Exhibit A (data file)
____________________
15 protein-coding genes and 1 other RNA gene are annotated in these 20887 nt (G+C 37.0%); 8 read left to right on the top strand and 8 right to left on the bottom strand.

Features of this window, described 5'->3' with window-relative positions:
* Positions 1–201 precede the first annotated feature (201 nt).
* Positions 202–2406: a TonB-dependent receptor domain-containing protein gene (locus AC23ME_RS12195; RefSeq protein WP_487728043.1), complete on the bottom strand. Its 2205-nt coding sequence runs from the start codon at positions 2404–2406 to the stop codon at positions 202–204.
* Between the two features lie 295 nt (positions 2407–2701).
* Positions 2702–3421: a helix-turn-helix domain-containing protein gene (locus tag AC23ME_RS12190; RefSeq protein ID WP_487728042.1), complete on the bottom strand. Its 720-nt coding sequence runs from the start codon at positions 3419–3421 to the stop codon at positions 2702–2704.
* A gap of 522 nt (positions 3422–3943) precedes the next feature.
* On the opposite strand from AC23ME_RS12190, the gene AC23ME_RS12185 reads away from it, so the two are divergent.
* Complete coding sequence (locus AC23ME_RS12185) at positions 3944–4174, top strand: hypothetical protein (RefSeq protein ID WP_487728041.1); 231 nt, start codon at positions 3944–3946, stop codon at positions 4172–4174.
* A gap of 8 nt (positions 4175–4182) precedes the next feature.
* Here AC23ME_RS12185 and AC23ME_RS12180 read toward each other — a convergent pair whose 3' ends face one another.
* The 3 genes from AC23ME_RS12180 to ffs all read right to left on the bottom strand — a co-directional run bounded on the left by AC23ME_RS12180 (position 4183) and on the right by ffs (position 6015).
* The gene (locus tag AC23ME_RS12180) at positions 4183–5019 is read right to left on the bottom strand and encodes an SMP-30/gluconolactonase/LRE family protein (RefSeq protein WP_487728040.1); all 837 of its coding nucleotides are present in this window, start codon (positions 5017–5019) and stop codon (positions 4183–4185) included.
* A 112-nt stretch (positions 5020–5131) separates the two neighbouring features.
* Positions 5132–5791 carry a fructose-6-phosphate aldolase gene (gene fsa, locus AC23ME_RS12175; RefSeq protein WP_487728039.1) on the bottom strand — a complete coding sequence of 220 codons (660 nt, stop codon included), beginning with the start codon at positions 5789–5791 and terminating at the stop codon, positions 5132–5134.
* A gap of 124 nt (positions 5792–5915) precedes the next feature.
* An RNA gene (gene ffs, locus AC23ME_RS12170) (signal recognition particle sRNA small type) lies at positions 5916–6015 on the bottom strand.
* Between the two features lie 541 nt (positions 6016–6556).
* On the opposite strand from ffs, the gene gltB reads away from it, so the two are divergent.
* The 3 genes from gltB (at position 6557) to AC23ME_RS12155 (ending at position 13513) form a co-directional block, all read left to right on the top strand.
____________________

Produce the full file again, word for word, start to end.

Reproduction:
15 protein-coding genes and 1 other RNA gene are annotated in these 20887 nt (G+C 37.0%); 8 read left to right on the top strand and 8 right to left on the bottom strand.

Features of this window, described 5'->3' with window-relative positions:
* Positions 1–201 precede the first annotated feature (201 nt).
* Positions 202–2406: a TonB-dependent receptor domain-containing protein gene (locus AC23ME_RS12195; RefSeq protein WP_487728043.1), complete on the bottom strand. Its 2205-nt coding sequence runs from the start codon at positions 2404–2406 to the stop codon at positions 202–204.
* Between the two features lie 295 nt (positions 2407–2701).
* Positions 2702–3421: a helix-turn-helix domain-containing protein gene (locus tag AC23ME_RS12190; RefSeq protein ID WP_487728042.1), complete on the bottom strand. Its 720-nt coding sequence runs from the start codon at positions 3419–3421 to the stop codon at positions 2702–2704.
* A gap of 522 nt (positions 3422–3943) precedes the next feature.
* On the opposite strand from AC23ME_RS12190, the gene AC23ME_RS12185 reads away from it, so the two are divergent.
* Complete coding sequence (locus AC23ME_RS12185) at positions 3944–4174, top strand: hypothetical protein (RefSeq protein ID WP_487728041.1); 231 nt, start codon at positions 3944–3946, stop codon at positions 4172–4174.
* A gap of 8 nt (positions 4175–4182) precedes the next feature.
* Here AC23ME_RS12185 and AC23ME_RS12180 read toward each other — a convergent pair whose 3' ends face one another.
* The 3 genes from AC23ME_RS12180 to ffs all read right to left on the bottom strand — a co-directional run bounded on the left by AC23ME_RS12180 (position 4183) and on the right by ffs (position 6015).
* The gene (locus tag AC23ME_RS12180) at positions 4183–5019 is read right to left on the bottom strand and encodes an SMP-30/gluconolactonase/LRE family protein (RefSeq protein WP_487728040.1); all 837 of its coding nucleotides are present in this window, start codon (positions 5017–5019) and stop codon (positions 4183–4185) included.
* A 112-nt stretch (positions 5020–5131) separates the two neighbouring features.
* Positions 5132–5791 carry a fructose-6-phosphate aldolase gene (gene fsa, locus AC23ME_RS12175; RefSeq protein WP_487728039.1) on the bottom strand — a complete coding sequence of 220 codons (660 nt, stop codon included), beginning with the start codon at positions 5789–5791 and terminating at the stop codon, positions 5132–5134.
* A gap of 124 nt (positions 5792–5915) precedes the next feature.
* An RNA gene (gene ffs, locus AC23ME_RS12170) (signal recognition particle sRNA small type) lies at positions 5916–6015 on the bottom strand.
* Between the two features lie 541 nt (positions 6016–6556).
* On the opposite strand from ffs, the gene gltB reads away from it, so the two are divergent.
* The 3 genes from gltB (at position 6557) to AC23ME_RS12155 (ending at position 13513) form a co-directional block, all read left to right on the top strand.